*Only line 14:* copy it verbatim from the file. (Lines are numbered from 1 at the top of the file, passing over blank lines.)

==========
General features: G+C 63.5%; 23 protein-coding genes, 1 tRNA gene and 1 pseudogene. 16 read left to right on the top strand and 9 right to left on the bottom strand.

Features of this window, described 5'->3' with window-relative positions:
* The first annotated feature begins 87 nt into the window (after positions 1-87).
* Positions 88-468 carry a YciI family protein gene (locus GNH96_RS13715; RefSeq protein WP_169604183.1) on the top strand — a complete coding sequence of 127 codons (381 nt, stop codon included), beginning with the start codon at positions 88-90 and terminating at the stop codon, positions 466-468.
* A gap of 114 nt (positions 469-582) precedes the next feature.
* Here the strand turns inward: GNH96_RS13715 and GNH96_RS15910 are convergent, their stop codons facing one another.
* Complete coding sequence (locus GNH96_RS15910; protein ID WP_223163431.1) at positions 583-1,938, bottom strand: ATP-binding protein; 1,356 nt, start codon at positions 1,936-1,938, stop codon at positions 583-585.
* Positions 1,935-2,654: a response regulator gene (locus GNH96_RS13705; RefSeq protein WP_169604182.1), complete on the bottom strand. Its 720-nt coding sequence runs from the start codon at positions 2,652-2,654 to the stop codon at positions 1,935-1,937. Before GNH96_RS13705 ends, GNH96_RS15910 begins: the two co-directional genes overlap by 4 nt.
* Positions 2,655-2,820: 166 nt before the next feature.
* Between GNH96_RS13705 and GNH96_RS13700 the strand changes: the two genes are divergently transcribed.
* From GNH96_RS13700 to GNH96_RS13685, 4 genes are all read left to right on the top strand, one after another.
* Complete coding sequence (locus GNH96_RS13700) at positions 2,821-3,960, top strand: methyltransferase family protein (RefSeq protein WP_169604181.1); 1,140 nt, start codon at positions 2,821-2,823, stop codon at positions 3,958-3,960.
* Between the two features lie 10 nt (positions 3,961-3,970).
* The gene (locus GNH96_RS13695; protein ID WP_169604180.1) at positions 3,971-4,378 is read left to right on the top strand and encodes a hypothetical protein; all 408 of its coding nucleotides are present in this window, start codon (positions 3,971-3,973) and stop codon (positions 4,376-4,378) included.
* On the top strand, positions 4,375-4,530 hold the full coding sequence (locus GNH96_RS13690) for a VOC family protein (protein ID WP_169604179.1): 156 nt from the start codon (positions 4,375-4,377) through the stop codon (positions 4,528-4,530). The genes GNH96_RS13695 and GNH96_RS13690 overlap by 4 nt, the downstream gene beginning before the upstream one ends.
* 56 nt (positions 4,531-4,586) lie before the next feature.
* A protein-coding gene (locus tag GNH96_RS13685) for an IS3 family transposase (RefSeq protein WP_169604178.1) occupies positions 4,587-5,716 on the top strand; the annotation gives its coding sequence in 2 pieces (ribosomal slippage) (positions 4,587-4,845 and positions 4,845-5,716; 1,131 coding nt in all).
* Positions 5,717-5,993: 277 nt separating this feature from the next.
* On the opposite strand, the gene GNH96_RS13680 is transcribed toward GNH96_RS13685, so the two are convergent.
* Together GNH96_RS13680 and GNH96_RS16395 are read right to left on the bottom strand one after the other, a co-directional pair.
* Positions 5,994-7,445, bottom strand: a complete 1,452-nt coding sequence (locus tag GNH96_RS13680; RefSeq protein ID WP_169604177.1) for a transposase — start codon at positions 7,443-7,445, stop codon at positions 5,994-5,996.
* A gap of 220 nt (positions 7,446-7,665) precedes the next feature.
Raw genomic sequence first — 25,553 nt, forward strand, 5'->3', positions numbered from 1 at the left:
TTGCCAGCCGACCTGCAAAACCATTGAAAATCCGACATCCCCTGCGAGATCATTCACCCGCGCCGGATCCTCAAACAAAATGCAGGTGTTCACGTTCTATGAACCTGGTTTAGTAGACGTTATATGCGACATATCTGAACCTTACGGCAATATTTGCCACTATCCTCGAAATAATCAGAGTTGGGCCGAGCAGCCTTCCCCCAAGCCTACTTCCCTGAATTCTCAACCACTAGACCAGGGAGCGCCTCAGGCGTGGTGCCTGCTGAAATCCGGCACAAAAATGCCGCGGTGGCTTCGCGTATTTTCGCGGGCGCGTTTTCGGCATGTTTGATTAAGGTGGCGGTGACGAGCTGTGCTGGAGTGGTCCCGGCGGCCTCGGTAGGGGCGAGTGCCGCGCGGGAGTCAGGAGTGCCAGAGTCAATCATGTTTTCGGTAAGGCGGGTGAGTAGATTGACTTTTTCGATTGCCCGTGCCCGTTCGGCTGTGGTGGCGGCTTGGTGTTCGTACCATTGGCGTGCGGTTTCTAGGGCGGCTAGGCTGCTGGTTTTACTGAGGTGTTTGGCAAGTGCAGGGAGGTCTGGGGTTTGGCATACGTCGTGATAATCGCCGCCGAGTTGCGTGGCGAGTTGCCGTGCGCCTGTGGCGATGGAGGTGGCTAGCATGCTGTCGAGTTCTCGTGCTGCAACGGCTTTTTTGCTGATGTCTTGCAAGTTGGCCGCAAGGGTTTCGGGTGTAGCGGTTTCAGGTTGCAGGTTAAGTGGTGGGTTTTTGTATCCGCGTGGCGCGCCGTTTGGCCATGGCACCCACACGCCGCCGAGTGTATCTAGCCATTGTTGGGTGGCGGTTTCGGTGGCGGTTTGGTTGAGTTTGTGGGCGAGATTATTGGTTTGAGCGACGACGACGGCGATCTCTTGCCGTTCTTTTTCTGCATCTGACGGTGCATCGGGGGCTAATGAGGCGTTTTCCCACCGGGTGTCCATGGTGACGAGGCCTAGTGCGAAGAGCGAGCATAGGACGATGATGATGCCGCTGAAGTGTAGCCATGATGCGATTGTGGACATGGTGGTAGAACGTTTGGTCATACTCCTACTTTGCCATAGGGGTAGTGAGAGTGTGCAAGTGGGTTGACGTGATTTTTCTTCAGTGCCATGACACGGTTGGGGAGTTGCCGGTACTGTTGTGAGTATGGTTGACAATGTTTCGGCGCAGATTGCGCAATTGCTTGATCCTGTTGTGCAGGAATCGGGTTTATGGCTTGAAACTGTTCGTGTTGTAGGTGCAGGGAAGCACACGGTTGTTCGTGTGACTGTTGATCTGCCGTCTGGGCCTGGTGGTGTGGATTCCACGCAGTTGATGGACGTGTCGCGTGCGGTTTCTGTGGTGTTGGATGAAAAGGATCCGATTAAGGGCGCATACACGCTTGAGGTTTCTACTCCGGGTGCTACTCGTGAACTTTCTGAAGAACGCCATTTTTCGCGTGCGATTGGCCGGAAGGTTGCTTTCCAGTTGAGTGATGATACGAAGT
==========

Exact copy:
* The gene (locus GNH96_RS13695; protein ID WP_169604180.1) at positions 3,971-4,378 is read left to right on the top strand and encodes a hypothetical protein; all 408 of its coding nucleotides are present in this window, start codon (positions 3,971-3,973) and stop codon (positions 4,376-4,378) included.